U.S. Troops May Have Clashed With Iranians at Border
By Gerry J. Gilmore
American Forces Press Service
WASHINGTON, March 15, 2004 U.S. troops may have traded shots with Iranian guards during a March 14 incident near the Iraq border, a senior U.S. official said at a Baghdad news conference today.
Army Brig. Gen. Mark Kimmitt, deputy operations director for Combined Joint Task Force 7, told reporters the U.S. 4th Infantry Division reported that one of its border patrols in the northeastern part of Iraq "was, in fact, shot and fired upon by what is believed to be personnel wearing uniforms resembling those worn by Iranian border guards."
The American soldiers "took self-defense measures (and) returned fire" against their assailants, Kimmitt reported, noting the exchange soon ended.
"We are now trying to ascertain what actually happened at that scene," Kimmitt stated, noting both military and diplomatic channels are being employed to resolve questions surrounding what he said was not "a major incident."
The Coalition Provisional Authority in Baghdad recently released details of a new policy to tighten up Iraqi border security to help prevent foreign fighters and terrorists from entering the country.
For example, CPA chief spokesman Dan Senor, also at today's briefing, noted that 16 of 19 entry points into Iraq would be closed over the next few weeks as part of new border security initiatives.
Senor also addressed reports about a stabbing attack on an American walking inside the CPA's secured headquarters compound in Baghdad, known as the "Green Zone." He acknowledged that a U.S. Army officer had been attacked during the evening hours of March 13.
"The victim suffered serious stab wounds to his torso, head, and neck," Senor reported, noting passers-by heard the confrontation and contacted security.
The officer was taken to the 31st Combat Support Hospital for initial treatment, Senor said, noting the victim was then transported March 14 to a U.S. medical facility in Germany. The victim, he added, is now in stable condition.
Senor said an investigation of the stabbing is under way, and there's no evidence so far pointing to a suspect. The attack was the first to occur inside the CPA's compound, Senor said.
Both briefers declined to comment on news reports that Spain's newly elected socialist government plans to pull out its 1,300 troops currently deployed in Iraq after the June 30 handover of sovereignty, deferring to the White House and State Department. The two coalition officials, however, did praise the Spanish forces' contributions, pointing out that American and Spanish troops are part of a 35-nation coalition working to establish democracy in Iraq.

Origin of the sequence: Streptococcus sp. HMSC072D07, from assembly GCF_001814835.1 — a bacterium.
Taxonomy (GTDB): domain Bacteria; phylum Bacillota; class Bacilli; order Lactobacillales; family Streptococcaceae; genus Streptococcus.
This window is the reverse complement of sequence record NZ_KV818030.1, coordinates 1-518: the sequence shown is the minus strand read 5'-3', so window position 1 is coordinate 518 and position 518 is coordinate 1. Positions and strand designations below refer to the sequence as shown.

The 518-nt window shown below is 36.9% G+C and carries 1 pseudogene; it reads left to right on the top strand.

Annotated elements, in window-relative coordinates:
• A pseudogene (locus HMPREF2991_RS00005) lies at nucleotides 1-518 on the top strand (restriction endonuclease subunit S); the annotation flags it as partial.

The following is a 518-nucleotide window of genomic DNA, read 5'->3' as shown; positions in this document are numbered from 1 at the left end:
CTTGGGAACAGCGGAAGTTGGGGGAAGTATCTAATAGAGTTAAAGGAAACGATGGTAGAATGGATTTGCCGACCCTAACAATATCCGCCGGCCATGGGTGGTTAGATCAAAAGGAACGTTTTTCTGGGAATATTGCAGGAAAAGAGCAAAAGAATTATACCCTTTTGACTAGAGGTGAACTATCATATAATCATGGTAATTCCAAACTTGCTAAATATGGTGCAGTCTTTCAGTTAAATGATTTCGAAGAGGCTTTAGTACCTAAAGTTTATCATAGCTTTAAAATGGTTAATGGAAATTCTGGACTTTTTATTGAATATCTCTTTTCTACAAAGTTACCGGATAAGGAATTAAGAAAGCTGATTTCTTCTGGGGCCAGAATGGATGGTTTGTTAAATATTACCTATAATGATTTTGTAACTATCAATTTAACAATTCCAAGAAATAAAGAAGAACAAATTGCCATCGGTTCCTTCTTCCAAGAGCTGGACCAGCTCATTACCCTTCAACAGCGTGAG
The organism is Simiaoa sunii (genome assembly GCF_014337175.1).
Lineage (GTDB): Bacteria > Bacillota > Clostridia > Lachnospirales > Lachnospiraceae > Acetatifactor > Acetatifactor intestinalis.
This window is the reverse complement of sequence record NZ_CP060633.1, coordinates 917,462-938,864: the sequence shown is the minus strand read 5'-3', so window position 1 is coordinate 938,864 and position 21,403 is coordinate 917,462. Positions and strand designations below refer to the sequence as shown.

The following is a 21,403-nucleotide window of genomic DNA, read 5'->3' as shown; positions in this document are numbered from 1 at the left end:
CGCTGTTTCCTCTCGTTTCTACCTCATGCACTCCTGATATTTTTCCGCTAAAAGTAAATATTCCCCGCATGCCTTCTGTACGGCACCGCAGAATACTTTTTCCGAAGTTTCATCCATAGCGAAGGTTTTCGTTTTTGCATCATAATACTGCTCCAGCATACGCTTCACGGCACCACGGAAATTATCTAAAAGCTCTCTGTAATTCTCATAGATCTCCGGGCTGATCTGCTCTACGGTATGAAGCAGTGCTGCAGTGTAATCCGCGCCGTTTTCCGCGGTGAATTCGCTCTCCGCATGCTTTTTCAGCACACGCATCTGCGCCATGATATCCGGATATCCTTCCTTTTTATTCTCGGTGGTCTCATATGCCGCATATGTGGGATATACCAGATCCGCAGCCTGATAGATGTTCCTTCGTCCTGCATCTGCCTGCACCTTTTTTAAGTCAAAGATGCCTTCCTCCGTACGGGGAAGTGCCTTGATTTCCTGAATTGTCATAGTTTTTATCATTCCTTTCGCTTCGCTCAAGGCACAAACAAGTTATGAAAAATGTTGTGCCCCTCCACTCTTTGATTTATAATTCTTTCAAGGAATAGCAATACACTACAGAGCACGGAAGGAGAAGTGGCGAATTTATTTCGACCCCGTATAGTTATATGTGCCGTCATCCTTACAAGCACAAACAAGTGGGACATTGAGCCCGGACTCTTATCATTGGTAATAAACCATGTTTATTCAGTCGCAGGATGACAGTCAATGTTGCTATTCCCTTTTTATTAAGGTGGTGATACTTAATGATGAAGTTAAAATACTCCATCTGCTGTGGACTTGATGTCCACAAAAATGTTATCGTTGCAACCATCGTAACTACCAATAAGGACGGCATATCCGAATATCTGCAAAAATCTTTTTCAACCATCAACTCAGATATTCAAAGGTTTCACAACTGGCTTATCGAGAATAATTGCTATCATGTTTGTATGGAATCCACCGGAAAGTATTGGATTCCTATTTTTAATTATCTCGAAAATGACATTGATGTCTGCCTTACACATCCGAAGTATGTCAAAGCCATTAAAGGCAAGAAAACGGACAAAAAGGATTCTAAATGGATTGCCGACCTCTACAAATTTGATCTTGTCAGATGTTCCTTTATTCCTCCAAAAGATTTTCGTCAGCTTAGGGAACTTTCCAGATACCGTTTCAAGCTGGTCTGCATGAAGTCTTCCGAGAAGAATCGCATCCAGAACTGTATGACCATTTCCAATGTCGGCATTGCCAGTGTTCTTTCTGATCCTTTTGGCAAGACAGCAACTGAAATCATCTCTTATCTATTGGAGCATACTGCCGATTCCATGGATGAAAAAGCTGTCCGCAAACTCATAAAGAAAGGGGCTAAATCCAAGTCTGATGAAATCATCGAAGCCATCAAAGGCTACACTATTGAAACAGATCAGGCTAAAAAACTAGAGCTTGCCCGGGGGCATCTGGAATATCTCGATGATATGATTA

Kimmitt reported the past week has seen an average of 21 daily engagements against coalition military forces, four attacks daily against Iraqi security forces, and just over three attacks daily against Iraqi civilian targets.
Over past 24 hours, Kimmitt continued, coalition forces in Iraq conducted 1,448 patrols, 15 offensive operations and seven raids. They captured 52 anti- coalition suspects and released seven detainees.
The general then provided an Iraq operations regional update:
Northern zone A regional government convoy was attacked March 14 in Mosul by small-arms fire. Two people were killed: the Iraqi secretary of labor and social affairs and his driver. Iraqi police are investigating the incident.
North-Central zone A former Baath Party headquarters in Dawar was attacked March 13 by missile fire from a vehicle. The missile didn't explode, no one was hurt, and no equipment was damaged. An Iraqi Civil Defense Corps convoy was attacked by two car bombs west of Samarra. The convoy was transporting the commander of the 202nd ICDC Battalion. "It may have been an assassination attempt on the battalion commander," Kimmitt said. Two Iraqis were wounded in the attack.
Coalition forces conducted a March 14 raid east of Balad against three targets suspected of launching rockets against coalition forces, Kimmitt said. Six suspects were captured.
Baghdad Coalition forces were attacked March 14 by a roadside bomb while traveling west of Baghdad. The blast killed one soldier from the 30th Enhanced Separate Brigade and wounded one other soldier.
Western zone Coalition forces conducted a March 13 cordon-and-search operation of five target locations near Khalidiya to kill and capture enemy personnel in the area. The targets were bomb makers thought responsible for killing a coalition soldier Sept. 29. Three enemy personnel were captured.
Another coalition-mounted patrol was attacked March 14 near Khalidiya. A small pickup truck crossed the median of the road, moved toward a moving coalition combat vehicle and detonated an explosive before reaching the coalition vehicle. The driver of the explosive-carrying vehicle dove out of the vehicle and was struck and killed by passing traffic. Simultaneously, another bomb was detonated on the right side of the road near the coalition vehicle. A coalition soldier received cuts on his forehead and returned to duty.